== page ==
Life goes on in Harlem. Even when five gray-and-silver tourist buses with window posters announcing "National Geographic's Evening in Harlem" chug from midtown Manhattan to 125th Street on a quiet Wednesday night.
No one outside the office building on the shadowy neon and iron-grilled strip of 125th Street, one of Harlem's long-standing symbols, gave the buses a second glance as they delivered a spirited and curious contingent of Madison Avenue exccutives: But those hurrying inside for the publication party - the advertising powers, the writers, the photographers, the politicians and the solid Harlem citizens - seemed to think the goings-on held historic consequences.
National Geograhic Magazine, since 1888, printed purveyor of world cultures, was again trying to shake its reputation for rarely reporting the harsher, more complex sides of life, along with its gentle beauties.
In its February issue the magazine presents a 30-page article on the History and lifestyles of Harlem. It is the magazine's first look at a black American community and a sharp departure from its old images as the schoolboy's mecca for dark-skinned erotica.
What ever the Georgraphic's motives, uptown folks basked in the attention the publication's 9.5 million readers almost certainly will provide.
"This is a rediscovery of our people and our resources. It reminds me of the past." announced the Rev. David Licorish, a past associate minister of the late Adam Clayton Powell's famed Abyssinian Baptist Church, roaring with the buoyancy and boisterousness long associated with his name.
Even the younger uptowners, like Judge Davis, a community organizers, who first name is often mistaken for a judicial title, gave the Geographic a warm welcome. "I allow them 51 per cent simply because they are trying." said Davis. As the crowd of 600 turned Vincent's Place, a restaurant housed in the world's largest black-owned office building, into a jovial steam bath, the optimism thickened.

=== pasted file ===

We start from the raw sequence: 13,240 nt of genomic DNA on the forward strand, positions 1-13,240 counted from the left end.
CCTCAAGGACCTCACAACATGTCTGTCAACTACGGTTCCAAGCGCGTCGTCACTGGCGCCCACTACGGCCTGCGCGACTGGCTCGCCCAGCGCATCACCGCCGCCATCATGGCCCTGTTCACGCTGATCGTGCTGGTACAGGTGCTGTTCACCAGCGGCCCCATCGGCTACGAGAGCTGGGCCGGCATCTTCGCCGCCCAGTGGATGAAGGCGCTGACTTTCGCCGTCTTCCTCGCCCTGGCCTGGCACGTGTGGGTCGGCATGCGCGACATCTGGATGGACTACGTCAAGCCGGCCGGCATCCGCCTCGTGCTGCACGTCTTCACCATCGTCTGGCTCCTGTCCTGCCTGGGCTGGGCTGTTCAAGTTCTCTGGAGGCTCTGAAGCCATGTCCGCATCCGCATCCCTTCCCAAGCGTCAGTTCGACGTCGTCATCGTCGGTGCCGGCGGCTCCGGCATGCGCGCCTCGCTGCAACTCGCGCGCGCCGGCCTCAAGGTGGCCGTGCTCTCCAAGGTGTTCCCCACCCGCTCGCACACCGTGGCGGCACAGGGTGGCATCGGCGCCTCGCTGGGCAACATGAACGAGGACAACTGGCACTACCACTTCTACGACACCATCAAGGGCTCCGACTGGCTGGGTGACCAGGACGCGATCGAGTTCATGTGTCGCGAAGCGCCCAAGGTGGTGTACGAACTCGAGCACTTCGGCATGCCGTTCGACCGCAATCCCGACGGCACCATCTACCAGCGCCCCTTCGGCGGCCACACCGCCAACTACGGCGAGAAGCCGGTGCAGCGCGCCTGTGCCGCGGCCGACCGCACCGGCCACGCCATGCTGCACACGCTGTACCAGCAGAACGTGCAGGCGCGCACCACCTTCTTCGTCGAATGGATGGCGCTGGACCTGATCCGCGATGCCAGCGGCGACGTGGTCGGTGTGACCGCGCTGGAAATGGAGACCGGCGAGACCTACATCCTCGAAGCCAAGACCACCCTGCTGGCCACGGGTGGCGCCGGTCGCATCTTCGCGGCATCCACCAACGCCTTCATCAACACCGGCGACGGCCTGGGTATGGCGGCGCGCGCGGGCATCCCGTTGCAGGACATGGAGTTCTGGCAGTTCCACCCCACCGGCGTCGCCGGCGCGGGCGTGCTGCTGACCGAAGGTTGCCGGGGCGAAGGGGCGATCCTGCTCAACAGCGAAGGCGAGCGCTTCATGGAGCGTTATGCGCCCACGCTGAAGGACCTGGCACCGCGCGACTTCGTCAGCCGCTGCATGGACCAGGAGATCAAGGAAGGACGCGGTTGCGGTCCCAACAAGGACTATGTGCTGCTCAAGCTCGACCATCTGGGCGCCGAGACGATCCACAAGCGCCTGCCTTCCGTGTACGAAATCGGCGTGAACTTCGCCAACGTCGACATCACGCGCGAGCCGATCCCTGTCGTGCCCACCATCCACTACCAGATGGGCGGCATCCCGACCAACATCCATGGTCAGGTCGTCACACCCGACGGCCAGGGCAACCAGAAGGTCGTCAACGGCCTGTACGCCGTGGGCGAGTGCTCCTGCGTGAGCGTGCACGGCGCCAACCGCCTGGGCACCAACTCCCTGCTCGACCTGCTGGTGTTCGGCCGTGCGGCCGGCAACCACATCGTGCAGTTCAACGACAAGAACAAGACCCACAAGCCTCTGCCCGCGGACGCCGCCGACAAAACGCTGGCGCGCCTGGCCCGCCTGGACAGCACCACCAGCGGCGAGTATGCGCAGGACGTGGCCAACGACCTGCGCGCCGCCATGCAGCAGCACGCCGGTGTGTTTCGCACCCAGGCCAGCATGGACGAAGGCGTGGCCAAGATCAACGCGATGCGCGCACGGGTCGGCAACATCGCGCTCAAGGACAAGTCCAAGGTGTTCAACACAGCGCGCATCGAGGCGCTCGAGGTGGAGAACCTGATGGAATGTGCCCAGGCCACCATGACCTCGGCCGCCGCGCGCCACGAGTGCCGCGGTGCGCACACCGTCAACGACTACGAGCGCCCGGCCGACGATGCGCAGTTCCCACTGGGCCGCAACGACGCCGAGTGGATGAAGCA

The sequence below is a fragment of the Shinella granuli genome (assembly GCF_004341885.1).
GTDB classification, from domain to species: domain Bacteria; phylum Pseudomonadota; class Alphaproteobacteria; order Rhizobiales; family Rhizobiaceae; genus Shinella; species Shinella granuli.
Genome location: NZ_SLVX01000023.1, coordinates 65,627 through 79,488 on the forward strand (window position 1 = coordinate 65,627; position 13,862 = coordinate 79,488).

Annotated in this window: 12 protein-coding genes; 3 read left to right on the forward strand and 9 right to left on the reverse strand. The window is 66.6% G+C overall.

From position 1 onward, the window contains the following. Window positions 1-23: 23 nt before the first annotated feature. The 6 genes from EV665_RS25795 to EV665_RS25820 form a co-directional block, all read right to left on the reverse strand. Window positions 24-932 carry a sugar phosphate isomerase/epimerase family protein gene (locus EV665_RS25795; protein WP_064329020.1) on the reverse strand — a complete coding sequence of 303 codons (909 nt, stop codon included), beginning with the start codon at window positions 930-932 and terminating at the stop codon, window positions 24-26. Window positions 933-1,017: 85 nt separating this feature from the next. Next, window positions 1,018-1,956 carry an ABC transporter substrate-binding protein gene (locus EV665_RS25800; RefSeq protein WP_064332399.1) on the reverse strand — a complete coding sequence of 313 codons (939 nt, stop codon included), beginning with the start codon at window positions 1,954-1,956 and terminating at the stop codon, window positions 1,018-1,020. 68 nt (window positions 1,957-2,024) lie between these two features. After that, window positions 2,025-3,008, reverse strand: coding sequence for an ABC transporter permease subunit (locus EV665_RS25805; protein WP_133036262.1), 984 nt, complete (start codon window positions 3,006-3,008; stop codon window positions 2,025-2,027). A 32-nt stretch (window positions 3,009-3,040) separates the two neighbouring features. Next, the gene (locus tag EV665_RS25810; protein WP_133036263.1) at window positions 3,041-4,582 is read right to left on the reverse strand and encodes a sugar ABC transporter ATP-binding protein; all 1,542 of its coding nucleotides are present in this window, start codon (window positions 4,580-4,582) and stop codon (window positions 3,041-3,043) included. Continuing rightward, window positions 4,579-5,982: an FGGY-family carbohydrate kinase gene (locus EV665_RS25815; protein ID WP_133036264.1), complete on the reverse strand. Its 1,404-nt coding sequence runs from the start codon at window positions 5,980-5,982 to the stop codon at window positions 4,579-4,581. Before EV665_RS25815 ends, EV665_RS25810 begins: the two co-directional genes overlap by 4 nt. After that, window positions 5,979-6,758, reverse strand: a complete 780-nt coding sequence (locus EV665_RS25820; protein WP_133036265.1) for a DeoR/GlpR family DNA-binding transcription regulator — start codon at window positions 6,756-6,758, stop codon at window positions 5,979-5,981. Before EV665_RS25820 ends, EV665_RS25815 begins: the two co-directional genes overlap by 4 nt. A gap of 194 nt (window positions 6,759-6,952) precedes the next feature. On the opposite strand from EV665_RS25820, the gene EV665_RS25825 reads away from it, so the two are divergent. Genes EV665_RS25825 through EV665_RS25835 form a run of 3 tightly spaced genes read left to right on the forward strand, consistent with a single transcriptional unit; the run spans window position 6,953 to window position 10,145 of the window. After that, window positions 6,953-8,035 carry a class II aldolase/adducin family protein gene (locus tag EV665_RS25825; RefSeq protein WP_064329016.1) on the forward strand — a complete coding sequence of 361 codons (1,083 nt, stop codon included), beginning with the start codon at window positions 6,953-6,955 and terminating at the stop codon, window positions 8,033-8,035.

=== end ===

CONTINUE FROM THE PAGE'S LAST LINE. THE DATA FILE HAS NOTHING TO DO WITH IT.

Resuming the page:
James Van DerZee, renowed 90-year-old photgrapher of Harlem's more glamorous era, edged blues pianist Sammy Price away from the piano and toyed with "Sweet Georgia Brown." Percy Sutton, Manhatten Borough President who has announced his candidacy for mayor and a Harlem resident for 26 years, politicked aggresively. In one corner a crowd gathered to watch slides of the article's photographs, a striking collection that prompted Annette Samuels, whose Community News Service went broke, to say wisfully, "it proves what you can do with money."
Still, some guests expressed cynicism that in 1977 a group of whites would troop a Harlem for a party.This pratice, prevalant before World War II, helped give Harlem its reputation as a high-stepping section of Manhattan, injecting income into its entertainment businesses, but simulaneously glossed over the growing unmanageablility of its social ills. And though in many ways Wednesday night's affair prompted images of those bygme social safaris, everyone was too polite to categorize the Geographic's generosity in that manner.
"Harlem has almost died from its bad publicity," said Joe Kirkpatrick, owner of the landmark restaurant Jock's. "This will help revive the faith. It's just a matter of time before Harlem's day comes around again.
Another factor adding interest in the gathering was simply that the party's sponsor was the Geographic, the Washington, D.C.-based, oak-leaf-and-yellow-bordered magazine. Traditionally, several editors there said, it has treated black life as primitive and exotic. Since 1949, when the magazine published a regional article on the South that totally ignored blacks in the text and photographs, the changes have been slow and somewhat self-conscious.